But recent research has led to a new approach for getting the water droplets to float:acoustic levitation. And the beauty of this method is that it also works for materials that are not polar and so cannot be levitated with charged plates.

Sound waves are a type of longitudinal or compression wave, meaning the material is compressed in the direction that the waves travel—as shown below in the slinky video.

The sound waves used in the new device travel between two concave (bowl shaped) regions that set up a standing wave pattern, much like a standing wave created in the pipe of a musical wind instrument. The incident wave interferes with the reflected wave (meaning their amplitudes add up) causing regions where the air does not move; these are called nodes. Figures 4 and 5 show how the speed of air particles in a pipe closed at both ends changes in time, and how the location of particles changes in time, respectively. The images are for what is known as the fourth harmonic of the pipe. The fourth harmonic is four times the fundamental or four times the smallest frequency that fits in the closed pipe.

Wave representation of particle’s displacement in time in a pipe closed at both ends.
A wave representation of particles' displacement in a pipe closed at both ends. The image is for the fourth harmonic. The fourth harmonic is four times the fundamental frequency, the smallest frequency of oscillation that fits in the closed pipe.
Image Credit: Wikimedia user Lookang, derived from work by Juan Aguirregabiria. (CC BY-SA 3.0)

Simulation showing the motion of air particles in a pipe closed at both ends with a fourth harmonic sound wave.
Simulation showing the motion of air particles in a pipe closed at both ends with a fourth harmonic sound wave. The locations where the particles do not seem to move at all are called nodes and correspond to where the curve in the previous figure crosses the axes.
Image Credit: Wikimedia user Lookang, derived from work by Juan Aguirregabiria. (CC BY-SA 3.0)

The acoustic levitation device is shown in the video below, where a test particle representing the water droplet is first moved from one node to another, and then held at that node while the researcher moves the portable instrument around.

When actual water is used in the device, the water drop is held in place in the trap created by sound waves and allowed to evaporate. The smaller size enables the LIBS method to increase its ability to detect heavy metals in water. You can watch the acoustic levitation trap in action in the video below:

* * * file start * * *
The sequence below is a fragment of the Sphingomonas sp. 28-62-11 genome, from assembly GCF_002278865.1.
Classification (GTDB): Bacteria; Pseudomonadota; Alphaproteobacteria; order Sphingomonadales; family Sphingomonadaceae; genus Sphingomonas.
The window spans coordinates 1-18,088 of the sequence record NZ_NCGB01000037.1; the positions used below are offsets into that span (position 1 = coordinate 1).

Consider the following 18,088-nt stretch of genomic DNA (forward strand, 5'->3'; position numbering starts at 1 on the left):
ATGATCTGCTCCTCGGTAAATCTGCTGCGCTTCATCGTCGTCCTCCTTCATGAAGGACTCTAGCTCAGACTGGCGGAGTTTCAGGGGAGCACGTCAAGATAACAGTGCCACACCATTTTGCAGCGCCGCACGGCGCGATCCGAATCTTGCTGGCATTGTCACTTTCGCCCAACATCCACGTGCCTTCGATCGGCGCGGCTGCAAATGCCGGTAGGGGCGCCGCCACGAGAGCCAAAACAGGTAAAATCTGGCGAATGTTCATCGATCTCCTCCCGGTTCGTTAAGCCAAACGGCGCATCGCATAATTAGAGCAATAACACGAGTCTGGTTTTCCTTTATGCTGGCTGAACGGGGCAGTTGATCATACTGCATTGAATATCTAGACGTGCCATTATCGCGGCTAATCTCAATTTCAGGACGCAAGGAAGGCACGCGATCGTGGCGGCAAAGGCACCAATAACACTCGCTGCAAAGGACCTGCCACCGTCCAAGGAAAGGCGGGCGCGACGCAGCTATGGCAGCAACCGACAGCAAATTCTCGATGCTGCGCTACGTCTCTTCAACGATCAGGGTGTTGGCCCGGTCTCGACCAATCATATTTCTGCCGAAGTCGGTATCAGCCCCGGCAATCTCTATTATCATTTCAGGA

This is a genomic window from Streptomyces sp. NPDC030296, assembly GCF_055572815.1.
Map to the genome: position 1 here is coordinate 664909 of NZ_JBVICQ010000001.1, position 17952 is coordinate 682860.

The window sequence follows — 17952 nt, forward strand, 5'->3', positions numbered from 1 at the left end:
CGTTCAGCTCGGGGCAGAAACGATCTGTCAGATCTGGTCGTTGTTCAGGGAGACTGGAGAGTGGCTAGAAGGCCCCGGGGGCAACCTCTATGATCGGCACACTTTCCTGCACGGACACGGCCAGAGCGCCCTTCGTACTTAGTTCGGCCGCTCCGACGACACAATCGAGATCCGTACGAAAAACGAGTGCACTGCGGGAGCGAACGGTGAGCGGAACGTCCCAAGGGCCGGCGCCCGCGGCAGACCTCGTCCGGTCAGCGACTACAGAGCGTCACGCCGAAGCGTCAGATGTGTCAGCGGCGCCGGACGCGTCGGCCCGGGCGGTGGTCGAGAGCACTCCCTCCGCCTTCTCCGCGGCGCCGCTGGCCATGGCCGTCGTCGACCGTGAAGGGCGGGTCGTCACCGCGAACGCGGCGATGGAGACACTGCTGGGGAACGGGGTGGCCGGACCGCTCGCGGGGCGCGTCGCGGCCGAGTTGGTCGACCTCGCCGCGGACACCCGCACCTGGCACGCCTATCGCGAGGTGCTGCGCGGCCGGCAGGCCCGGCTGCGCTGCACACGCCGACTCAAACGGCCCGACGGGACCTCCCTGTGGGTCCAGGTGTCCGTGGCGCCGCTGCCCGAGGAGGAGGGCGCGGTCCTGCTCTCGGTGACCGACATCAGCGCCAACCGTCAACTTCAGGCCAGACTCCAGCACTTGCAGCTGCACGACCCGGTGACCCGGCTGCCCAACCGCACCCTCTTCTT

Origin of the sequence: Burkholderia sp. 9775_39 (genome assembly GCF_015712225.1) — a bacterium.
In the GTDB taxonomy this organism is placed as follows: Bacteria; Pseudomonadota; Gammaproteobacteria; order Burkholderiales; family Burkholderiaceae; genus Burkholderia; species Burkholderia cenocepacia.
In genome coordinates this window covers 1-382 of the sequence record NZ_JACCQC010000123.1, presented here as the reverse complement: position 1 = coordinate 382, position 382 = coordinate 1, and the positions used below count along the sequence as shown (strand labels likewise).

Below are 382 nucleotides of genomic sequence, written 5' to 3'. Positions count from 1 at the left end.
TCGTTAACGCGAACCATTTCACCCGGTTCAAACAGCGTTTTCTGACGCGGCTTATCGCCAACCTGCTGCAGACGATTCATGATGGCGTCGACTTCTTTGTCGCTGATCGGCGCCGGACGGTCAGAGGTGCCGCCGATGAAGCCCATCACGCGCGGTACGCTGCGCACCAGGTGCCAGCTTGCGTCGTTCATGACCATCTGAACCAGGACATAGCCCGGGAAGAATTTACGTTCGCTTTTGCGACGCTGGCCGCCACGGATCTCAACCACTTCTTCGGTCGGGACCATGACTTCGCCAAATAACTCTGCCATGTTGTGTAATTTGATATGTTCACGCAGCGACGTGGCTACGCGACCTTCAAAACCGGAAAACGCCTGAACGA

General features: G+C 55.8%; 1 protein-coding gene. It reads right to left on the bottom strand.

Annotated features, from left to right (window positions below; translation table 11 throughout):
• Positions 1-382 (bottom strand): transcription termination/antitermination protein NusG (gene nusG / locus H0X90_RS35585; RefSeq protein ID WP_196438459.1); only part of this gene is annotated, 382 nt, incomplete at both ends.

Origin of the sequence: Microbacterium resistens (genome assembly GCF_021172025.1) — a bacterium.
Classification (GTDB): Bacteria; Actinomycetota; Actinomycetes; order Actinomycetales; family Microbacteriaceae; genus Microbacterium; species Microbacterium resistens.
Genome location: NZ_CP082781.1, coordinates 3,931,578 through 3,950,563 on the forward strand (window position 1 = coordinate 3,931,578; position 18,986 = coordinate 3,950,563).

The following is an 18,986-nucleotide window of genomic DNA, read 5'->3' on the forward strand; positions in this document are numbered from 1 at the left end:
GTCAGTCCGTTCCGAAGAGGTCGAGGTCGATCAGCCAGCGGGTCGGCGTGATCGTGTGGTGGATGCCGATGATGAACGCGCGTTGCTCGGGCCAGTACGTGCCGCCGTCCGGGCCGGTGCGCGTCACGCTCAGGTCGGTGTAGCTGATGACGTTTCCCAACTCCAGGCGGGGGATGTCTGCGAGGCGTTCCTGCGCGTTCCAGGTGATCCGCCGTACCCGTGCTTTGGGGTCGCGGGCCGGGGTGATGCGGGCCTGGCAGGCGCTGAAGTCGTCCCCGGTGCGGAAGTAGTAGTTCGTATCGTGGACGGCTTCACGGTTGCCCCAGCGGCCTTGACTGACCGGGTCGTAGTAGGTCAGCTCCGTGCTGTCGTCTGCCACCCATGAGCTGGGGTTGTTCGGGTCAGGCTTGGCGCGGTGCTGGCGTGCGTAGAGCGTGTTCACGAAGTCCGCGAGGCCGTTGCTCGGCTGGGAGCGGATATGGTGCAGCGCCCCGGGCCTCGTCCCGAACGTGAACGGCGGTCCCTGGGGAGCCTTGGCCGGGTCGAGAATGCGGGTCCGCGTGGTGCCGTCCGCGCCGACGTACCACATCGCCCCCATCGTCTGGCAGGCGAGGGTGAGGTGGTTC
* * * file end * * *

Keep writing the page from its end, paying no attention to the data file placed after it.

Image Credit: Victor Contreras

To test their new method, the researchers created different concentrations of metals in purified water. The data shown below is an example of the emission spectrum for a drop of water at a concentration of 50 milligrams of cadmium per liter. The red line shows the emission spectrum that results when LIBS is performed on a water droplet 0.780 millimeters in diameter. The black line shows the emission spectrum that results when LIBS is performed on the same sized drop AFTER it is allowed to evaporate to a size of 0.250 millimeters.

Graph showing the signature wavelength of cadmium in a droplet of water. The red line is the LIBS signal for a larger drop of water. The black line represents the signal of a drop of water allowed to evaporate to a smaller size.
This graph shows the signature wavelength of cadmium in a droplet of water analyzed with LIBS. The red line is the LIBS signal for a larger drop of water, while the black line represents the signal of a drop of water allowed to evaporate to a smaller size.
Image Credit: Victor Contreras

Future research and development

The researchers show in their Optics Letters article that acoustic levitation allows for stable, reproducible LIBS testing of water. They suggest that proper automation of the device will make it very useful in the field and allow for testing of a wide variety of materials that cannot be levitated with electric or magnetic fields.

References & Further Resources

1. Contreras, V., Valencia, R. Peralta, J., Sobral, H., Meneses-Nava, M. A., and Martinez, H. “Chemical elemental analysis of single acoustic-levitated water droplets by laser-induced breakdown spectroscopy,” Opt. Lett. 43 10 pp.2260-2263 (2018)

2. Media Relations, “Researchers Levitate Water Droplets to Improve Contaminant Detection,” OSA Newsroom, 3 May 2018

—H.M. Doss